Mid-Roll Video Ad Completion Nearly 100%, Finds FreeWheel Report

Want viewers to complete your video ads? Buy mid-rolls.

Video monetization company FreeWheel has just released its Q2 2017 Video Monetization Report, and it finds mid-rolls on full episode premium content enjoy a 97 percent completion rate. While there’s still concern that viewers are being put off by poor streaming ad experiences, they’re sitting though the ads for premium programming.

The rate for live premium video is nearly as high: 92 percent completed mid-rolls on live premium programming.

These rates are far above the overall online video average completion rate of 73 percent. The key is engagement, FreeWheel says: “Viewers that seek out full-episode and live streamed content are looking to immerse themselves in that content, and that mindset seems to extend to the mid-roll advertising as well.”

The average completion rate for all premium video ads in Q2 was 85 percent.

Mid-roll breaks averaged 3.9 ads in Q2, FreeWheel says, with a total time of 100 seconds. In good news, 84 percent of full episode programming didn’t repeat ads throughout the viewing session, solving a problem that greatly annoys viewers.

Online video starts were up 26 percent year-over-year and video ad views were up 17 percent. FreeWheel sees a mix of forces creating this rise, including viewers increasingly choosing to drop cable and satellite subscriptions, broadcast TV ratings falling, and companies from both the broadcast and online worlds aggressively launching new online properties to increase their supply of premium inventory.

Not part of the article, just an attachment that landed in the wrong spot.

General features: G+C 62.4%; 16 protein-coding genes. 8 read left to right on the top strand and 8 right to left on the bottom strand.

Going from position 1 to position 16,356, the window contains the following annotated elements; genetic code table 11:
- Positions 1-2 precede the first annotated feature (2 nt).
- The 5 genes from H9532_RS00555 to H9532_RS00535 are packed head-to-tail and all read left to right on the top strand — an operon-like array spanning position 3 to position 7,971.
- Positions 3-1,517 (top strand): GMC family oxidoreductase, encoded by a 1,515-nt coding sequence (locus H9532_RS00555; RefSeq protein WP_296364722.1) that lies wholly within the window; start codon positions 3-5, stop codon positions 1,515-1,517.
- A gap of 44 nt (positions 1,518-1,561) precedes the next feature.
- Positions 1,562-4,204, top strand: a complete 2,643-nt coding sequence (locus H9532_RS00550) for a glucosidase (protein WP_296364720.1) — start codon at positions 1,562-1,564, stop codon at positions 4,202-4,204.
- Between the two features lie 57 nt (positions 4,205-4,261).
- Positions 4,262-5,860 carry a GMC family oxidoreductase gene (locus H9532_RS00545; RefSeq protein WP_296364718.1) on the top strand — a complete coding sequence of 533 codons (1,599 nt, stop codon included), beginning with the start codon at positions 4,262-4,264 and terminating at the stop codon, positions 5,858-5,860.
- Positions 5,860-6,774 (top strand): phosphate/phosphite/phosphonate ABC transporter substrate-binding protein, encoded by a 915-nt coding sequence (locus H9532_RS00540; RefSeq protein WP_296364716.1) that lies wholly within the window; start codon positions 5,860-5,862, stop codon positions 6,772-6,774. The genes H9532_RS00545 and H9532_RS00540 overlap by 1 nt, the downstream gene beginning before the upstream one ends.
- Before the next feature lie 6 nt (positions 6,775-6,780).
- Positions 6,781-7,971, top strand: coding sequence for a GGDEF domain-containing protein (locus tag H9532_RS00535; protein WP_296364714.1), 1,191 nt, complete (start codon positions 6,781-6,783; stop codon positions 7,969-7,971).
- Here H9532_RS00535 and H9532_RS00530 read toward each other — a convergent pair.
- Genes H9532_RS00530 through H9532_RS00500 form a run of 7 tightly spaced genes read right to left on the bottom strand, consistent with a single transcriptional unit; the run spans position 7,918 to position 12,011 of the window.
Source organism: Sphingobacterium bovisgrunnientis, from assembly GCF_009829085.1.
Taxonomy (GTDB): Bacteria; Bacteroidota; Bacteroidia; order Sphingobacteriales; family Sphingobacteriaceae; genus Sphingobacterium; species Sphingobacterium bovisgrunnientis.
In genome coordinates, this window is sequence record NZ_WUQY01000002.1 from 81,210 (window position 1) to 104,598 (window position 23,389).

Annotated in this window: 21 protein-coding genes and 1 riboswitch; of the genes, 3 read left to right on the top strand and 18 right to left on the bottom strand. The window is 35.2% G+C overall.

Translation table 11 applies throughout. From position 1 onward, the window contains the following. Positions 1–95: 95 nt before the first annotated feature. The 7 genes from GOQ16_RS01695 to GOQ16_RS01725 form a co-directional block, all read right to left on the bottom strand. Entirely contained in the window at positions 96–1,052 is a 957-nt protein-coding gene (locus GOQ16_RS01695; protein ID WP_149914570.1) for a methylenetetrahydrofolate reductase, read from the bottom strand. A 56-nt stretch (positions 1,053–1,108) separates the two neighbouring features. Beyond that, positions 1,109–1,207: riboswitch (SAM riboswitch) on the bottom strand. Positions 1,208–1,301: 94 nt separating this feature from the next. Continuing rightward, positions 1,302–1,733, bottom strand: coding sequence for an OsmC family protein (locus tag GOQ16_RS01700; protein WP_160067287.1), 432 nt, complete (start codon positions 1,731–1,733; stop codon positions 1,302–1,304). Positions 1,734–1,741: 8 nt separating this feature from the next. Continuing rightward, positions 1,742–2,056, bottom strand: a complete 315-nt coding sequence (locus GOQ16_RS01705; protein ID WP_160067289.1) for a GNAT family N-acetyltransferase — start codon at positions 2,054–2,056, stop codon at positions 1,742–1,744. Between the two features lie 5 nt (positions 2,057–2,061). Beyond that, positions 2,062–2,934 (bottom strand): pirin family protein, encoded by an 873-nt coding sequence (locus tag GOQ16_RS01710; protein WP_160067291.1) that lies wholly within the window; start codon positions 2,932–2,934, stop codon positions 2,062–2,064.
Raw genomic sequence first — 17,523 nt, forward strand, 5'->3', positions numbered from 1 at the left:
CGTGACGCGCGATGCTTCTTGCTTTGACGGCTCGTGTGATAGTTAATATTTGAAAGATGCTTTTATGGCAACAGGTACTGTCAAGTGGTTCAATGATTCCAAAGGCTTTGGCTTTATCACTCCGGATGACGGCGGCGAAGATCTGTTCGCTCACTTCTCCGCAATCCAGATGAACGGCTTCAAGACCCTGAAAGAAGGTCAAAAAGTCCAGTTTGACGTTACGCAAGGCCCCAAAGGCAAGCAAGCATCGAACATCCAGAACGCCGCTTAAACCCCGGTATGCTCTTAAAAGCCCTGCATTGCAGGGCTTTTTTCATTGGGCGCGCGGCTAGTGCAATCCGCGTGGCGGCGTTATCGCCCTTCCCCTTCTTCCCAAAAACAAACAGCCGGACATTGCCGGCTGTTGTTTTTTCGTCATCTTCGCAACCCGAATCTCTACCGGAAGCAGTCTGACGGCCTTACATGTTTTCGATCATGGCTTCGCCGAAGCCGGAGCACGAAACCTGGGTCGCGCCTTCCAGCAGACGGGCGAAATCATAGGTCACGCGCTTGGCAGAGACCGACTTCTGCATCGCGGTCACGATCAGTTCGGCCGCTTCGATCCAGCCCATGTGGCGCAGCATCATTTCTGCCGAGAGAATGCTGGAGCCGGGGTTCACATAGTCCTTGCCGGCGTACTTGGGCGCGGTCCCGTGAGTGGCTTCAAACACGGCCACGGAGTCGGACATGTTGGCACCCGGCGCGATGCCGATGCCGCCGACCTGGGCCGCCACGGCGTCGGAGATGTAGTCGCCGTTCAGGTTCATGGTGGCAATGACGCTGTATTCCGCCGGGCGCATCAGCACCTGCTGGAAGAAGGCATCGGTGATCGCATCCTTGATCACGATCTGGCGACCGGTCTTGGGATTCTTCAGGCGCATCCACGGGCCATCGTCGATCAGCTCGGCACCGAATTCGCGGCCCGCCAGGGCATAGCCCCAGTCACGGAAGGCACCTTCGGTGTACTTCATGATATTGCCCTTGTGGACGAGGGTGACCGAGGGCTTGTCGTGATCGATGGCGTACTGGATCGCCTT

Advertisers like what they see, as their investments in online video are up. eMarketer predicted a 24 percent year-over-year rise in digital video ad spending for 2017, the report notes. In Q2, most of that inventory was direct sold, with programmatic channels used to fill in the gaps and monetize unsold programming.

Much of the viewing rise came from the increased adoption of over-the-top (OTT) video, which made up 29 percent of all online video ad views in the second quarter. Desktop views declined to 27 percent, which FreeWheel says is the lowest rate since it started tracking the area 5 years ago.

In Q2 2017, 61 percent of online video ad views came from full episodes (with views up 17 percent YOY) and 21 percent came from live video (with views up 40 percent YOY). Short clips saw a decline to 18 percent, with views down 2 percent YOY.

For more, download the full report for free (registration required).


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